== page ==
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Today in the Mission Yearbook

Ukrainian peacemaker devotes life to helping at-risk youth


Alla Soroka is inspired by opportunity to participate in Peacemaking program

July 26, 2017

Although she never planned it as her life’s vocation, Alla Soroka has been actively working with at-risk children since 2005. She found her passion, and her trust in God, working with teenage prisoners, children and orphans living in the streets of her native Odessa, Ukraine. She will be sharing some of her experiences this fall (Sept. 22–Oct. 16) at Presbyterian churches, universities and theological institutions in the United States as a 2017 International Peacemaker.

Alla Soroka

Alla Soroka will be traveling the U.S. this fall as a 2017 International Peacemaker. (Photo provided)

The challenges Soroka faces in Ukraine have roots that go back nearly a century to her country’s communist heritage. A sovereign state in Eastern Europe, Ukraine is bordered by Russia and saw its territories consolidated into the Soviet empire in 1922. It gained its independence after the end of the Cold War in 1991, but the communist mindset is still very much alive.

“My country has a difficult past, and we’re still dealing with rules established under the Soviet regime,” Soroka said.

Working with kids every day, she sees how the system can harm the entire family structure.

“Quite often, I see damaged kids, and many of them have damaged parents. Children who live in orphanages or prisons live in a system that doesn’t address their needs,” she said. “They’re deprived of care, support and understanding, and no one values their importance or uniqueness. I often find that parents are also lost and many have a childish attitude because of their past, where they were also left to fend for themselves.”

Soroka has a master’s degree in psychology and began her career working with the Odessa Regional Mediation Group’s “Restorative Justice” program, focusing on youth in jail. She has also served as the Ukraine coordinator of the “Alternatives to Violence” project, which was developed by the Quakers, and taught nonviolent strategies and communication skills to groups, including incarcerated young men.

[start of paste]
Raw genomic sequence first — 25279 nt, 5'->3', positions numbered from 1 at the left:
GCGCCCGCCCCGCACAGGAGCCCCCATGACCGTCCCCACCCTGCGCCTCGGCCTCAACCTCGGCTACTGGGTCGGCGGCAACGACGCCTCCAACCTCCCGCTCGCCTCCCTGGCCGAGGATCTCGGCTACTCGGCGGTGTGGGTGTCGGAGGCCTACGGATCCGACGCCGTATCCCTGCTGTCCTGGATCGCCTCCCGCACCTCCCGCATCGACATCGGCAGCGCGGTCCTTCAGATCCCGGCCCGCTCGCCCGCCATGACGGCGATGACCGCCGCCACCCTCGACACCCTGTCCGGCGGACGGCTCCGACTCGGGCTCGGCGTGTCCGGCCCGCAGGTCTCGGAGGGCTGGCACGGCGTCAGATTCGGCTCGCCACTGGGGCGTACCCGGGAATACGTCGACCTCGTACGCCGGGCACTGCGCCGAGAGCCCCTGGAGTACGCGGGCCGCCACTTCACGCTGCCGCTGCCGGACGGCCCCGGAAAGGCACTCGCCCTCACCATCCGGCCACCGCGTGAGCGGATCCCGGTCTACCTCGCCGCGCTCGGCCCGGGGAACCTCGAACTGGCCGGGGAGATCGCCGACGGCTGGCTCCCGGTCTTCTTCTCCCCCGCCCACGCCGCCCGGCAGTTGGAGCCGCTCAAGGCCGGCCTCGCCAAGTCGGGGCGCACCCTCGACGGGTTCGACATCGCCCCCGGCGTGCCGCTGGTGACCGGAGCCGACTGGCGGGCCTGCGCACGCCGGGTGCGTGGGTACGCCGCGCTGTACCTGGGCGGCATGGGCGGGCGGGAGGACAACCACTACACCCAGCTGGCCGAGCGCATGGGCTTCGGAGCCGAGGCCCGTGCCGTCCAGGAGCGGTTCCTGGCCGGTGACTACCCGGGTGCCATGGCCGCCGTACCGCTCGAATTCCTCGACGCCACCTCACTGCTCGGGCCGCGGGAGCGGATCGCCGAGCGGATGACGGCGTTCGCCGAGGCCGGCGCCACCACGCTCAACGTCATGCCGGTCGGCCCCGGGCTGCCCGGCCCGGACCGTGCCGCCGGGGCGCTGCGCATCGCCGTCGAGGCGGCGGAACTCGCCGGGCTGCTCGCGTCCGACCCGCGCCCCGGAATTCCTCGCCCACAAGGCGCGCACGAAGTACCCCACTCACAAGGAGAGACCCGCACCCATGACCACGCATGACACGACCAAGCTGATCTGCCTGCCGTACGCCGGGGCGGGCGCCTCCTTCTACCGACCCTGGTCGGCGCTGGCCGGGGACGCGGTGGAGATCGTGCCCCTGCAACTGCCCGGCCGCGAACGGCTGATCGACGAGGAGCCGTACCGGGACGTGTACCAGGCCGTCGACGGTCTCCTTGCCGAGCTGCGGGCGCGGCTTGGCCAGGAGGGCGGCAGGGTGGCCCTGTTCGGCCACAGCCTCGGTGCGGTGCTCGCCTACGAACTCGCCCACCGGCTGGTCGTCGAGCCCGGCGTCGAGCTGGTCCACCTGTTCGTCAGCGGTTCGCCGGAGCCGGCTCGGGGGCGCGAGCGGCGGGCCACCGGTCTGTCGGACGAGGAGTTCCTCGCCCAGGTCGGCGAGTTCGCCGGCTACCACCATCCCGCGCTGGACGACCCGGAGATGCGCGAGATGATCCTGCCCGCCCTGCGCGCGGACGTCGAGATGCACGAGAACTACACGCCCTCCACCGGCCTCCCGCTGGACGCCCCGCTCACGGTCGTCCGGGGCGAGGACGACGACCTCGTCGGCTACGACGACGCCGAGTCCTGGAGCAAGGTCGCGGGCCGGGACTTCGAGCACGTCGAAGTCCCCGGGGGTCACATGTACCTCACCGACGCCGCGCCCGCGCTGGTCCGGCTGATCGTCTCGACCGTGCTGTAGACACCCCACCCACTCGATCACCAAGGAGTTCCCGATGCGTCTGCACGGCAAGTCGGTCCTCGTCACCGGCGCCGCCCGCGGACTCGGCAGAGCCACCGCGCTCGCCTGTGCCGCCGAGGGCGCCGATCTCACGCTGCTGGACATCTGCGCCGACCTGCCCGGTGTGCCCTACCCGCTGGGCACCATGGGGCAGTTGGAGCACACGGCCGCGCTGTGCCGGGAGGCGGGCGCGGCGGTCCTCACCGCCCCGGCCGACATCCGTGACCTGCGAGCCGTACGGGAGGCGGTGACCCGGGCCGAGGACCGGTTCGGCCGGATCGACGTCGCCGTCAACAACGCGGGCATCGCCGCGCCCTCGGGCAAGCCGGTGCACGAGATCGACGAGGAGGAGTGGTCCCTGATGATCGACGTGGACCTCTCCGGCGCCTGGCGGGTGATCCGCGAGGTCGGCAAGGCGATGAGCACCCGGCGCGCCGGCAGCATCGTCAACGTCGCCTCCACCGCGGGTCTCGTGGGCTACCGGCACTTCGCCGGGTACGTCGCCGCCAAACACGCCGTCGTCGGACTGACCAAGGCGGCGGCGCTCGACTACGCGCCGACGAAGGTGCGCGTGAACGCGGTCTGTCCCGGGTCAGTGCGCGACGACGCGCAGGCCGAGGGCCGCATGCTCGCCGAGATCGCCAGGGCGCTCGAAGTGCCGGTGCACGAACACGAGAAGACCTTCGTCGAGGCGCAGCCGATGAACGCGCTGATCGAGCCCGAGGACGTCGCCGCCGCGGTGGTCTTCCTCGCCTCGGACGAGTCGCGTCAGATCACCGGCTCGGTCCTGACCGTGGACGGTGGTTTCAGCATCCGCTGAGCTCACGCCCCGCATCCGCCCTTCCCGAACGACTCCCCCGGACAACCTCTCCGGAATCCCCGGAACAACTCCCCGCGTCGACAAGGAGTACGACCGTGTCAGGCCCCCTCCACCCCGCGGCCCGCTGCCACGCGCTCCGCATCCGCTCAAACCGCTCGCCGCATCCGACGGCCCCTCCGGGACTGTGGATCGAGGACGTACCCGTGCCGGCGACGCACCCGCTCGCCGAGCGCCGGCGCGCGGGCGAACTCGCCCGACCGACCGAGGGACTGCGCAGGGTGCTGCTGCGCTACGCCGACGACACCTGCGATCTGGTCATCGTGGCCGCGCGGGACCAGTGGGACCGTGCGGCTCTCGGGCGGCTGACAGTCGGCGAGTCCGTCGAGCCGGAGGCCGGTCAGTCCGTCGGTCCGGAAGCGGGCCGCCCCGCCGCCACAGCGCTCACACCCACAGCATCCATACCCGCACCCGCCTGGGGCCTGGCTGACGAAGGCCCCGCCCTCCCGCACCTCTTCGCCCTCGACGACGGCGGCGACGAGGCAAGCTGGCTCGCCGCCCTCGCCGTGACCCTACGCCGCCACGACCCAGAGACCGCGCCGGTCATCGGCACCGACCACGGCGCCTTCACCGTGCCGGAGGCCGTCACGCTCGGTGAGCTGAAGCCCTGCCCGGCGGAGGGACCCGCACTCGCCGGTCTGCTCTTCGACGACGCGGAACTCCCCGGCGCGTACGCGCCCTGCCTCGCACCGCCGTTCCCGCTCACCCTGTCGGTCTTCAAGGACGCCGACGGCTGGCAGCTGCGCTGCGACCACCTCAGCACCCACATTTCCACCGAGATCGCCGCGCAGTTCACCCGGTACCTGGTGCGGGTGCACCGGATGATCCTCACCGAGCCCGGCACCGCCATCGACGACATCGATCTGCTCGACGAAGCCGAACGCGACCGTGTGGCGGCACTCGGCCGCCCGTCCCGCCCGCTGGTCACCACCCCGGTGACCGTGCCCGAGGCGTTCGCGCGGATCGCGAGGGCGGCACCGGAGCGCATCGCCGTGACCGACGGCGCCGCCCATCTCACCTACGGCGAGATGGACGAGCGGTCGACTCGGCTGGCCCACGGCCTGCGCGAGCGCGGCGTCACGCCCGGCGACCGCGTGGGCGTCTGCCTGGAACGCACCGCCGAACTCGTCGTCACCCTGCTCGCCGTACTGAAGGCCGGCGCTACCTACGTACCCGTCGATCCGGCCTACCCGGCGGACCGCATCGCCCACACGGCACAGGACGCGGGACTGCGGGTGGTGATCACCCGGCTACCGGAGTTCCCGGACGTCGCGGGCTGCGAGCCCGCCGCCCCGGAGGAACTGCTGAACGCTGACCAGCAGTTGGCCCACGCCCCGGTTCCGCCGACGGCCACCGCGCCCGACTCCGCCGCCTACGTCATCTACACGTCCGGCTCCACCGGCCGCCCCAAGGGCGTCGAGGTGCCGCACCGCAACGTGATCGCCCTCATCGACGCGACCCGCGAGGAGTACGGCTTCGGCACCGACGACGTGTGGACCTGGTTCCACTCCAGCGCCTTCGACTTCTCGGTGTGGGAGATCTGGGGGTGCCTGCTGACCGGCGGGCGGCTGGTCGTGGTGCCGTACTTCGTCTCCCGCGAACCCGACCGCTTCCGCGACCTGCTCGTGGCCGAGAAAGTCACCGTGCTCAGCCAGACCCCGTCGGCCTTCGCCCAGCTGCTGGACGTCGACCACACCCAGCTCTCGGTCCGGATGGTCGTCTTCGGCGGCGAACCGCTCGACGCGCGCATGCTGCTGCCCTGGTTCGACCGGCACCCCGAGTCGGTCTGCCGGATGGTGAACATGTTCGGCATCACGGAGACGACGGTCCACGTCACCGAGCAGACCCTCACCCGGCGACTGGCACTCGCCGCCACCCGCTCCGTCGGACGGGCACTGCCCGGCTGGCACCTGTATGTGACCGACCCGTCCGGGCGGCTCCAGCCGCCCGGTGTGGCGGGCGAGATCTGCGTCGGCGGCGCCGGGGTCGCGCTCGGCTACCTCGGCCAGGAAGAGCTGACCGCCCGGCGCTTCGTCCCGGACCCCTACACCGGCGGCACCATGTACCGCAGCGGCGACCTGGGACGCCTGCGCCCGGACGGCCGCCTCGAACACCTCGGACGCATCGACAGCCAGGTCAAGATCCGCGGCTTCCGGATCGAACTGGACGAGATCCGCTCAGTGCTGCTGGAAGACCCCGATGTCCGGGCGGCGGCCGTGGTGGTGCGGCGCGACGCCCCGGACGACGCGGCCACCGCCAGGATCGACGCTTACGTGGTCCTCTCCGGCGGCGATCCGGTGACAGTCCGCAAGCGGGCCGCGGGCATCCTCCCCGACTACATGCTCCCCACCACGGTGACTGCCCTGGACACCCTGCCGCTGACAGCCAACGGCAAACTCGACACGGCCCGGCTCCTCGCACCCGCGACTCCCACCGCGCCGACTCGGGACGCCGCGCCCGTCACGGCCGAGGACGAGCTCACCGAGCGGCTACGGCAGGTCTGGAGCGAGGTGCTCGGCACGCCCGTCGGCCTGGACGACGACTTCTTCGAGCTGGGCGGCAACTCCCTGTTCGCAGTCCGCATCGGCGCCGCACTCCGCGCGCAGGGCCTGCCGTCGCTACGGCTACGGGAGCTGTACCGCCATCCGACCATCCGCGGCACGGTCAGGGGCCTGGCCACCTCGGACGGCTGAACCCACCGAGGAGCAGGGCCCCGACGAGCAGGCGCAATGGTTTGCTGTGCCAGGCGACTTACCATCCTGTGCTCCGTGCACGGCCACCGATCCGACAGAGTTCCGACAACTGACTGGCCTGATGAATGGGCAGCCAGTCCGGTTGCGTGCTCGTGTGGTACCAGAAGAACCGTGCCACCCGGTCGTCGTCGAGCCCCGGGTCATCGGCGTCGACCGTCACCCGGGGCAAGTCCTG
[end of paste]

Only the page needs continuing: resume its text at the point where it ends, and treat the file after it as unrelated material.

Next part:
Alla Soroka (center), project manager with This Child Here, works with at-risk youth in Odessa, Ukraine. (Photo provided)

For the past 10 years, she’s been on staff at This Child Here, a nonprofit organization dedicated to helping orphans and other vulnerable youth in Ukraine, and currently serves as its project manager. This Child Here also designs and funds programs to help children deal with addiction and self-esteem issues.

She’s expanded her work over the years to include Ukraine’s orphanages, public schoolchildren and potential foster parents. For the past two years, she’s helped organize a peacemaking and reconciliation camp for families displaced by military conflict in eastern Ukraine. The Summer Camp for Peace creates an atmosphere to help participants feel more comfortable and relaxed, features games and crafts and generally provides a joyful, safe environment for families evicted from their homes by war.

Soroka is quick to point out the support she and her mentor, Robert Gamble, have received from Presbyterians. Gamble, This Child Here’s executive director, is a graduate of Columbia and Princeton seminaries, as well as the U.S. Coast Guard Academy.

Alla Soroka (far right), project manager with This Child Here, works with at-risk youth in Odessa, Ukraine. (Photo provided)

“Robert is a person who breathes Christianity and evangelism by putting it into practice; he is not just a theorist. We have the same goals and we’re both empowered by caring for children,” Soroka said. “I think that is a big reason why we’ve succeeded in our mission for the past 10 years. Some of our greatest support for our projects have been financed by Presbyterians; for that we are extremely grateful.”

Soroka is humble about her life’s work.

“I don’t think I’m doing something special,” she said. “My work is a regular job that’s part of life. Through it I would like to learn something and I believe God wants to reach me.”

Soroka looks forward to her opportunity this fall as an International Peacemaker with the Presbyterian Church (U.S.A.), and believes it’s a truly powerful experience when people from different countries and cultures meet each other and are linked by the same goals and values.

“There is a lot of precious power in peacemaking, and God loves it.”

 Scott O’Neill, Presbyterian News Service

Today’s Focus:  Presbyterian Peacemaking Program

Let us join in prayer for:

PC(USA) Mission Co-Worker

Nadia Ayoub, Ukraine

This Child Here Staff

Robert Gamble, executive director
Alla Soroka, project manager
Nataliya Slusarenko, social worker

PC(USA) Agencies’ Staff

Karen Kaufman, PMA
Jeremy Kern, PMA        

Let us pray:

Loving God, we thank you. You sent Jesus Christ to help us in times of need, and you change us so that we can help our neighbors come to know your love for them. In Jesus’ name we pray. Amen.

Daily Readings

Morning Psalms 15; 147:1-11
First Reading 1 Samuel 25:23-44
Second Reading Acts 14:19-28
Gospel Reading Mark 4:35-41
Evening Psalms 48; 4